Code owners are members who are responsible for specific parts of the codebase. Code owners are defined and shown in the special file named
CODEOWNERS. While the Responsibilities list gives you a broad spectrum of who's in charge of different parts of the project, the CODEOWNERS file lets you find out who to contact if you have a question about specific paths or files in the repository.
Besides, the CODEOWNERS file can be used to streamline merge requests to protected branches with code owners approval required as a quality gate. When someone submits a merge request, code owners of modified files are automatically requested for review and need to approve changes before a committer will be able to merge them.
Creating and finding a CODEOWNERS file
The CODEOWNERS file is part of your Git repository, and outlines who owns certain paths or files in a repository.
When you create a new repository in Space, a CODEOWNERS file template is created automatically for you. In existing repositories, you may need to create the file yourself. You can create the CODEOWNERS file in two places:
In the root directory of your repository
To define code ownership, you need to manually add rules to the CODEOWNERS file, following the syntax described below.
The CODEOWNERS file is branch-specific, so bear in mind that:
When a merge request is submitted against a protected target branch, the CODEOWNERS file from that target branch applies. Thus, the CODEOWNERS file must be on the target branch of the merge request.
Each branch can have its own CODEOWNERS file, which means you can assign different code owners for different branches.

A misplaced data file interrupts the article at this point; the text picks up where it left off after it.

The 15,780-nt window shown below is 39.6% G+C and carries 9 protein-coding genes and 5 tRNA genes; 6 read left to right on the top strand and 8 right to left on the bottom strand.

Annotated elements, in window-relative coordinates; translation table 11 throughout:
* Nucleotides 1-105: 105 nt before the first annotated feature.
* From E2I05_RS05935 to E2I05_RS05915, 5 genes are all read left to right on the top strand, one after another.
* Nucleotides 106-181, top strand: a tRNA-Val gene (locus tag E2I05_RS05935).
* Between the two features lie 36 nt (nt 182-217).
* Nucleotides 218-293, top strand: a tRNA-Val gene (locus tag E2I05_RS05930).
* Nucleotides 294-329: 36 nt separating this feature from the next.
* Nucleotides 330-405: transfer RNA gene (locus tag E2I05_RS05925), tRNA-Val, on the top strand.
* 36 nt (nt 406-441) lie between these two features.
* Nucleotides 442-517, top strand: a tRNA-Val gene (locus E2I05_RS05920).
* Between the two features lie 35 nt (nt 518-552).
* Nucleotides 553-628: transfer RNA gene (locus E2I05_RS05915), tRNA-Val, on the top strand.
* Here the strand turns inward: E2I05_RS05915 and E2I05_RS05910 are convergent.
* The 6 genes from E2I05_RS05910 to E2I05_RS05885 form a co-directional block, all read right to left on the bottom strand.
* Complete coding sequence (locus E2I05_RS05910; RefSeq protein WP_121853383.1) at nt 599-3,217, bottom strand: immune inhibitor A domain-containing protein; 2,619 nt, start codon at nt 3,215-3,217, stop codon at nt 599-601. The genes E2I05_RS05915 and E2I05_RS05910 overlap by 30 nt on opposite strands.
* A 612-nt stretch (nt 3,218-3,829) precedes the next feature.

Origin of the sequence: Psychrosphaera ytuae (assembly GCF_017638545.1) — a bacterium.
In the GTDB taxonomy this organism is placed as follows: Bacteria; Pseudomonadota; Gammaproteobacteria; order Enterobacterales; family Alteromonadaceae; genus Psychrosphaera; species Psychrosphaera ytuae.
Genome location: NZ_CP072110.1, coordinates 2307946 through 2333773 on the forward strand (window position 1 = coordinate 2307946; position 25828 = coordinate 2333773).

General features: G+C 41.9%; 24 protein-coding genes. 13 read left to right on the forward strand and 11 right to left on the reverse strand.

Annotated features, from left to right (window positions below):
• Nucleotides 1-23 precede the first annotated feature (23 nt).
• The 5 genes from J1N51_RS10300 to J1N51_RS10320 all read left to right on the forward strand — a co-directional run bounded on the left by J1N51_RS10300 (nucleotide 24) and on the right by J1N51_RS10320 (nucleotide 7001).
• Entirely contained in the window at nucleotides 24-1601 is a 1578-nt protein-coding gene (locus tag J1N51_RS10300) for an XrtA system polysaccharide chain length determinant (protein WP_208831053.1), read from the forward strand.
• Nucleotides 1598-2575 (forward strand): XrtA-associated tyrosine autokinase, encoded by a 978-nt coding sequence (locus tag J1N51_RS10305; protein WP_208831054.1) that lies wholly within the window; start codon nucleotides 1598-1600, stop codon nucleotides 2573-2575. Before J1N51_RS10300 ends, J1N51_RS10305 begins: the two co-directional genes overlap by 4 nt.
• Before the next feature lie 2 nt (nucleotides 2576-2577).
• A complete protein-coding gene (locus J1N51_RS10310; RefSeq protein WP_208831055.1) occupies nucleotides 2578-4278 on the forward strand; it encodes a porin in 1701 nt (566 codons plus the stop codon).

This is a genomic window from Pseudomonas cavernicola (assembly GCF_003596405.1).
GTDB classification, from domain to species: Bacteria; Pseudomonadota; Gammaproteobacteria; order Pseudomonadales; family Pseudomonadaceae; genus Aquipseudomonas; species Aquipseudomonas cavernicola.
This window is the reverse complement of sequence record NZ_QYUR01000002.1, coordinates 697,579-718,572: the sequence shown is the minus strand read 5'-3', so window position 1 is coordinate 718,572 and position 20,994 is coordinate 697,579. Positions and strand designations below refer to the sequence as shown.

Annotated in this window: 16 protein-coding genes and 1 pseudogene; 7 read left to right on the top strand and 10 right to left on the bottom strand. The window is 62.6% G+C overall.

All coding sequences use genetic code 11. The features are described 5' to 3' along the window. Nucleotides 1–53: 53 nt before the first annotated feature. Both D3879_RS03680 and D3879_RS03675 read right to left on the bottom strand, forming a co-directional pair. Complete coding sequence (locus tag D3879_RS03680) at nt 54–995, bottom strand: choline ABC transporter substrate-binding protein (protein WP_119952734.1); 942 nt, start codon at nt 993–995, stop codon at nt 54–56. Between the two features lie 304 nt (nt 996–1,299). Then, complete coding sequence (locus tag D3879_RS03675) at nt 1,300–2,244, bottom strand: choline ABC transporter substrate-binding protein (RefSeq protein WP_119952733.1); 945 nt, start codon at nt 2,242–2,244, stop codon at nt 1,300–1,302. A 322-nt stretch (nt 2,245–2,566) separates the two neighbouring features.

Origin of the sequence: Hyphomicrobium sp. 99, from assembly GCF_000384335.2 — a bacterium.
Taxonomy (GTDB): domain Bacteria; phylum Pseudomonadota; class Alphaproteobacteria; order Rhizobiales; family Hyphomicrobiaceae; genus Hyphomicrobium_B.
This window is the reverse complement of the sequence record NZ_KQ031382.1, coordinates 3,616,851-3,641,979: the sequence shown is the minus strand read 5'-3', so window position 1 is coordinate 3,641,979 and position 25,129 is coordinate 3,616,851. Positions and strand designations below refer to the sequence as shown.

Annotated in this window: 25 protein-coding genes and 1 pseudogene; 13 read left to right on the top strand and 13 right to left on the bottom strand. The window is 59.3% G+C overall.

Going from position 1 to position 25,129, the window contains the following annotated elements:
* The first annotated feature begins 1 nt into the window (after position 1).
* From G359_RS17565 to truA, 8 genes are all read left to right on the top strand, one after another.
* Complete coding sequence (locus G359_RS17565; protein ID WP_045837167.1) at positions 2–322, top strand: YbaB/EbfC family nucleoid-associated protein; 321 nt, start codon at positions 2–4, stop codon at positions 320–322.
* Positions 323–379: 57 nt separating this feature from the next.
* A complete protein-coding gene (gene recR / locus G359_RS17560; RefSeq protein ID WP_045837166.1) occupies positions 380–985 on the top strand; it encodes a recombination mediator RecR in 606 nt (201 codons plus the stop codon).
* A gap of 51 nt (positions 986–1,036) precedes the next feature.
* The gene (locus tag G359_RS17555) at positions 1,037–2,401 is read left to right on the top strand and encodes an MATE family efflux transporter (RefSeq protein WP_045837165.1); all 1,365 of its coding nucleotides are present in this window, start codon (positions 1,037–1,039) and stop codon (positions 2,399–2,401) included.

CODEOWNERS file syntax
In the CODEOWNERS file, each line represents a rule, which starts with a pattern for a path or file and is followed by one or more owners.
The pattern generally follows the same syntax used for
.gitignorefiles. Wildcards like
docs/are supported, as are glob patterns like
Owners can be specified as Space usernames, verified email addresses, or roles in the project. Teams can be specified as well.
By default, the CODEOWNERS file itself is owned by team members who are assigned the Project Admin role.
Order is important for merge request approvals. Rules are processed from top to bottom, so that the last matching pattern takes precedence. We recommend adding more general rules at the top of the file, and more specific towards the end. In the example file below, any file under
/web/assets/will require approval by Andrew, even if it’s a
*.jsfile that is owned by Paul and Rachel.
Example of a CODEOWNERS file:
Code owners approval in merge requests
If you have the CODEOWNERS file set up, you can enable the code owners approval requirement as one of the quality gates for merge requests.
In the Protected Branches tab of your repository Settings, create (or edit) the protected branch rule, then select the Require approval from code owners checkbox under Quality Gates:
For detailed information please read Set Up Branch and Merge Restrictions